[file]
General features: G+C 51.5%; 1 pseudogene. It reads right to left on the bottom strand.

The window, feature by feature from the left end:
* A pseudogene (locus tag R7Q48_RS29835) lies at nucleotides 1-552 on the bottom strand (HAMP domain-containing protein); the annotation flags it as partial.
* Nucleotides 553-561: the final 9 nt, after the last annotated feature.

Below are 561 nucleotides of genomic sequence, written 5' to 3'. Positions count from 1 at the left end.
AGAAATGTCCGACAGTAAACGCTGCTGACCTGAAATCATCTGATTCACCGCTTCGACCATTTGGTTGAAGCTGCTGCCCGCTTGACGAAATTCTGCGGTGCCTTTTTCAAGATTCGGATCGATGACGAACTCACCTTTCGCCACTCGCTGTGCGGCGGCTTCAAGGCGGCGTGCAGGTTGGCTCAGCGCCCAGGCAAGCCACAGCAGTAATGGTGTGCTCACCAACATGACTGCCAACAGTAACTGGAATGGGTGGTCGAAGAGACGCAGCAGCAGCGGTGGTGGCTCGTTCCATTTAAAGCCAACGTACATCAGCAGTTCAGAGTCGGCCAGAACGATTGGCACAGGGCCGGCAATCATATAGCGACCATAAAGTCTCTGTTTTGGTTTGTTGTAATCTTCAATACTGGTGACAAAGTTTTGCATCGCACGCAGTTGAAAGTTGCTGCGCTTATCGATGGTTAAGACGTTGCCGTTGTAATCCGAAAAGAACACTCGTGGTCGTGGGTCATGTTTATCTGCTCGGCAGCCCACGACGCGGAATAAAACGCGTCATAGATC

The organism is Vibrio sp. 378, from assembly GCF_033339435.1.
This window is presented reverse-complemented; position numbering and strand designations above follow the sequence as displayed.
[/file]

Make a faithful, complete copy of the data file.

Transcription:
General features: G+C 51.5%; 1 pseudogene. It reads right to left on the bottom strand.

The window, feature by feature from the left end:
* A pseudogene (locus tag R7Q48_RS29835) lies at nucleotides 1-552 on the bottom strand (HAMP domain-containing protein); the annotation flags it as partial.
* Nucleotides 553-561: the final 9 nt, after the last annotated feature.

Below are 561 nucleotides of genomic sequence, written 5' to 3'. Positions count from 1 at the left end.
AGAAATGTCCGACAGTAAACGCTGCTGACCTGAAATCATCTGATTCACCGCTTCGACCATTTGGTTGAAGCTGCTGCCCGCTTGACGAAATTCTGCGGTGCCTTTTTCAAGATTCGGATCGATGACGAACTCACCTTTCGCCACTCGCTGTGCGGCGGCTTCAAGGCGGCGTGCAGGTTGGCTCAGCGCCCAGGCAAGCCACAGCAGTAATGGTGTGCTCACCAACATGACTGCCAACAGTAACTGGAATGGGTGGTCGAAGAGACGCAGCAGCAGCGGTGGTGGCTCGTTCCATTTAAAGCCAACGTACATCAGCAGTTCAGAGTCGGCCAGAACGATTGGCACAGGGCCGGCAATCATATAGCGACCATAAAGTCTCTGTTTTGGTTTGTTGTAATCTTCAATACTGGTGACAAAGTTTTGCATCGCACGCAGTTGAAAGTTGCTGCGCTTATCGATGGTTAAGACGTTGCCGTTGTAATCCGAAAAGAACACTCGTGGTCGTGGGTCATGTTTATCTGCTCGGCAGCCCACGACGCGGAATAAAACGCGTCATAGATC

The organism is Vibrio sp. 378, from assembly GCF_033339435.1.
This window is presented reverse-complemented; position numbering and strand designations above follow the sequence as displayed.